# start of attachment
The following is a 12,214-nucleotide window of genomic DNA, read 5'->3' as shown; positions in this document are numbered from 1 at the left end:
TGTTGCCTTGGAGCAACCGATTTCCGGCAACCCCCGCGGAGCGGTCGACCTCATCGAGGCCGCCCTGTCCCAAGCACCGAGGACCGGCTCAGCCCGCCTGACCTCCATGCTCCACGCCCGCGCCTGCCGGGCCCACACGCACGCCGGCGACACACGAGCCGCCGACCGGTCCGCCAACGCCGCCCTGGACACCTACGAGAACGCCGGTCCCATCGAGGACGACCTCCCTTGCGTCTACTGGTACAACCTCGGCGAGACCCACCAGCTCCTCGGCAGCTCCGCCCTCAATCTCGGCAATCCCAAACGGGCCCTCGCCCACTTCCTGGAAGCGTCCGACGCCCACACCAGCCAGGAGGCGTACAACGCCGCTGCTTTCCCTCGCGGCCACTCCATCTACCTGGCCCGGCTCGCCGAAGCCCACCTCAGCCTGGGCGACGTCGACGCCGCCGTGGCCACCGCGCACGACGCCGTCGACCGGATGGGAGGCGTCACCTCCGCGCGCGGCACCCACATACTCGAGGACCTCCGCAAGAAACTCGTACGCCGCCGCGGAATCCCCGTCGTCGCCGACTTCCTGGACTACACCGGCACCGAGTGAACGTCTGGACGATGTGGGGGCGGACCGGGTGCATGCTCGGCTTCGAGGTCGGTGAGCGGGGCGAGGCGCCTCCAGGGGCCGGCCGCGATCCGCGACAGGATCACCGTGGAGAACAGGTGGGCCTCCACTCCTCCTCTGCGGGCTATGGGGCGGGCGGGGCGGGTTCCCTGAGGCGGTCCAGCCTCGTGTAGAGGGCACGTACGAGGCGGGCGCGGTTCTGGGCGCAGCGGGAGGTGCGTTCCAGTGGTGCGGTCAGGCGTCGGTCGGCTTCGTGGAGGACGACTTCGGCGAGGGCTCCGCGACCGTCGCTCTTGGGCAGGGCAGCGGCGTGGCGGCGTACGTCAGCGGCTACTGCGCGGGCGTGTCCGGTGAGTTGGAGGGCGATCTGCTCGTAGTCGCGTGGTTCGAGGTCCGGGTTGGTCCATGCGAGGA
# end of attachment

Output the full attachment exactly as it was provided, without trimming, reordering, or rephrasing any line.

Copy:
The following is a 12,214-nucleotide window of genomic DNA, read 5'->3' as shown; positions in this document are numbered from 1 at the left end:
TGTTGCCTTGGAGCAACCGATTTCCGGCAACCCCCGCGGAGCGGTCGACCTCATCGAGGCCGCCCTGTCCCAAGCACCGAGGACCGGCTCAGCCCGCCTGACCTCCATGCTCCACGCCCGCGCCTGCCGGGCCCACACGCACGCCGGCGACACACGAGCCGCCGACCGGTCCGCCAACGCCGCCCTGGACACCTACGAGAACGCCGGTCCCATCGAGGACGACCTCCCTTGCGTCTACTGGTACAACCTCGGCGAGACCCACCAGCTCCTCGGCAGCTCCGCCCTCAATCTCGGCAATCCCAAACGGGCCCTCGCCCACTTCCTGGAAGCGTCCGACGCCCACACCAGCCAGGAGGCGTACAACGCCGCTGCTTTCCCTCGCGGCCACTCCATCTACCTGGCCCGGCTCGCCGAAGCCCACCTCAGCCTGGGCGACGTCGACGCCGCCGTGGCCACCGCGCACGACGCCGTCGACCGGATGGGAGGCGTCACCTCCGCGCGCGGCACCCACATACTCGAGGACCTCCGCAAGAAACTCGTACGCCGCCGCGGAATCCCCGTCGTCGCCGACTTCCTGGACTACACCGGCACCGAGTGAACGTCTGGACGATGTGGGGGCGGACCGGGTGCATGCTCGGCTTCGAGGTCGGTGAGCGGGGCGAGGCGCCTCCAGGGGCCGGCCGCGATCCGCGACAGGATCACCGTGGAGAACAGGTGGGCCTCCACTCCTCCTCTGCGGGCTATGGGGCGGGCGGGGCGGGTTCCCTGAGGCGGTCCAGCCTCGTGTAGAGGGCACGTACGAGGCGGGCGCGGTTCTGGGCGCAGCGGGAGGTGCGTTCCAGTGGTGCGGTCAGGCGTCGGTCGGCTTCGTGGAGGACGACTTCGGCGAGGGCTCCGCGACCGTCGCTCTTGGGCAGGGCAGCGGCGTGGCGGCGTACGTCAGCGGCTACTGCGCGGGCGTGTCCGGTGAGTTGGAGGGCGATCTGCTCGTAGTCGCGTGGTTCGAGGTCCGGGTTGGTCCATGCGAGGA